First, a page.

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Understanding Convergence and Generalization in Federated Learning through Feature Learning Theory

Wei Huang · Ye Shi · Zhongyi Cai · Taiji Suzuki

Halle B #286
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Wed 8 May 1:45 a.m. PDT — 3:45 a.m. PDT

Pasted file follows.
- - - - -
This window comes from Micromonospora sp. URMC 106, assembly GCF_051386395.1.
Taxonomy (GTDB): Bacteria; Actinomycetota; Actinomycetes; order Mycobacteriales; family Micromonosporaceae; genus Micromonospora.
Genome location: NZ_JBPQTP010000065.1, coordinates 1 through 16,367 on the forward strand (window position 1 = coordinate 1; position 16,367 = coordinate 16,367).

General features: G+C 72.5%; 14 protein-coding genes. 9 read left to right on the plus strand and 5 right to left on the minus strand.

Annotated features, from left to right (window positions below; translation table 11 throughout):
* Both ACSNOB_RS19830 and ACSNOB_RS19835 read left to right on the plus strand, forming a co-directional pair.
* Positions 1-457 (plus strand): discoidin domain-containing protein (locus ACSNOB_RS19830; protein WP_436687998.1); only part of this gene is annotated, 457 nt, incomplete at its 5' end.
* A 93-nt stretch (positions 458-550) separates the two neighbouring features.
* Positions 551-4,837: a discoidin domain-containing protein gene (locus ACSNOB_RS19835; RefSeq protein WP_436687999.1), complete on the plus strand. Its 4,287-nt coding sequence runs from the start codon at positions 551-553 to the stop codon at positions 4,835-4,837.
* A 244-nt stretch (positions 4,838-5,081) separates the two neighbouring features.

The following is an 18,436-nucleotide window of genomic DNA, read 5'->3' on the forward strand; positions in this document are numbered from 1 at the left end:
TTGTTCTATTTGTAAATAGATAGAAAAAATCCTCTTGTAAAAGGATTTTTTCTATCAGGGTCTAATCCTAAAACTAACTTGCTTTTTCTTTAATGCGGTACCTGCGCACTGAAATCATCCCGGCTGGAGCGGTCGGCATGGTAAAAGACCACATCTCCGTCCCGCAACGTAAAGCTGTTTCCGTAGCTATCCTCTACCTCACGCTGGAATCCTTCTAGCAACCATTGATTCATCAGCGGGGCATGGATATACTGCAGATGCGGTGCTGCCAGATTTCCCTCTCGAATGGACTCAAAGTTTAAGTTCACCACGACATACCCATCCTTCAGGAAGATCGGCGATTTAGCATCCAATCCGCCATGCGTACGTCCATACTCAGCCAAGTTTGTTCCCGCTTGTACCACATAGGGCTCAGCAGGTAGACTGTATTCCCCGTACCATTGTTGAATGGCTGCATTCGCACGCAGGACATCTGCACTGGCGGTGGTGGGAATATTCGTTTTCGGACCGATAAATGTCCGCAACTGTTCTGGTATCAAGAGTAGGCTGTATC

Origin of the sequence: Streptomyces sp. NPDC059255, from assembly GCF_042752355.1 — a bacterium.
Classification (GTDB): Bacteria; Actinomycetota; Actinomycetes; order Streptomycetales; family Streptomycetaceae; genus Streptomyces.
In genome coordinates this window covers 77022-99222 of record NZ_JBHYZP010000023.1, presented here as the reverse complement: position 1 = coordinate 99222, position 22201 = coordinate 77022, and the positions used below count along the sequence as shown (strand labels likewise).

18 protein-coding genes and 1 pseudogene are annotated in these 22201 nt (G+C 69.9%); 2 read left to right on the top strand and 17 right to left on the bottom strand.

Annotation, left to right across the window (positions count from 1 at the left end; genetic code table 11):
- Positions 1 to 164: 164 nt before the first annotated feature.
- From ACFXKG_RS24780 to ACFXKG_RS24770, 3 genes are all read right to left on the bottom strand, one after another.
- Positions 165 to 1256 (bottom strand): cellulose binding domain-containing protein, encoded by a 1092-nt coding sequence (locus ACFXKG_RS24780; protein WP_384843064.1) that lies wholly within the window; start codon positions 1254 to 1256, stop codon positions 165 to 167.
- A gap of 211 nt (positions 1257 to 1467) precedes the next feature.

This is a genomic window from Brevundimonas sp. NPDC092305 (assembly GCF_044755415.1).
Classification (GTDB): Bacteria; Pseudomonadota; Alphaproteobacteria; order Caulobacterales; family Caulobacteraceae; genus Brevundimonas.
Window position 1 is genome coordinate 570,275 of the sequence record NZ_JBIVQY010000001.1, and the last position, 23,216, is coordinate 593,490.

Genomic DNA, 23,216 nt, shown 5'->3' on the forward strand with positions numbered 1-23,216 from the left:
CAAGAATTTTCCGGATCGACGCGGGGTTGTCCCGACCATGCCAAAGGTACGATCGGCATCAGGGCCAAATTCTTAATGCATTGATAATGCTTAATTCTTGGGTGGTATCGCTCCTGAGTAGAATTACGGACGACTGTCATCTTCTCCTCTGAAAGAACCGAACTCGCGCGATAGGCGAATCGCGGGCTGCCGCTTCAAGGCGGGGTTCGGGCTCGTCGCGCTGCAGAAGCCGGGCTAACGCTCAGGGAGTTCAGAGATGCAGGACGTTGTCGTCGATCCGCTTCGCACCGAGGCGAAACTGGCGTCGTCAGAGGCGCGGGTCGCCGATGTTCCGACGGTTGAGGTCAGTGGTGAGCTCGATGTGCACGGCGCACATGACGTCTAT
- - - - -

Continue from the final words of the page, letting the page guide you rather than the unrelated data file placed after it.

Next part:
Federated Learning (FL) has attracted significant attention as an efficient privacy-preserving approach to distributed learning across multiple clients. Despite extensive empirical research and practical applications, a systematic way to theoretically understand the convergence and generalization properties in FL remains limited. This work aims to establish a unified theoretical foundation for understanding FL through feature learning theory. We focus on a scenario where each client employs a two-layer convolutional neural network (CNN) for local training on their own data. Many existing works analyze the convergence of Federated Averaging (FedAvg) under lazy training with linearizing assumptions in weight space. In contrast, our approach tracks the trajectory of signal learning and noise memorization in FL, eliminating the need for these assumptions. We further show that FedAvg can achieve near-zero test error by effectively increasing signal-to-noise ratio (SNR) in feature learning, while local training without communication achieves a large constant test error. This finding highlights the benefits of communication for generalization in FL. Moreover, our theoretical results suggest that a weighted FedAvg method, based on the similarity of input features across clients, can effectively tackle data heterogeneity issues in FL. Experimental results on both synthetic and real-world datasets verify our theoretical conclusions and emphasize the effectiveness of the weighted FedAvg approach.

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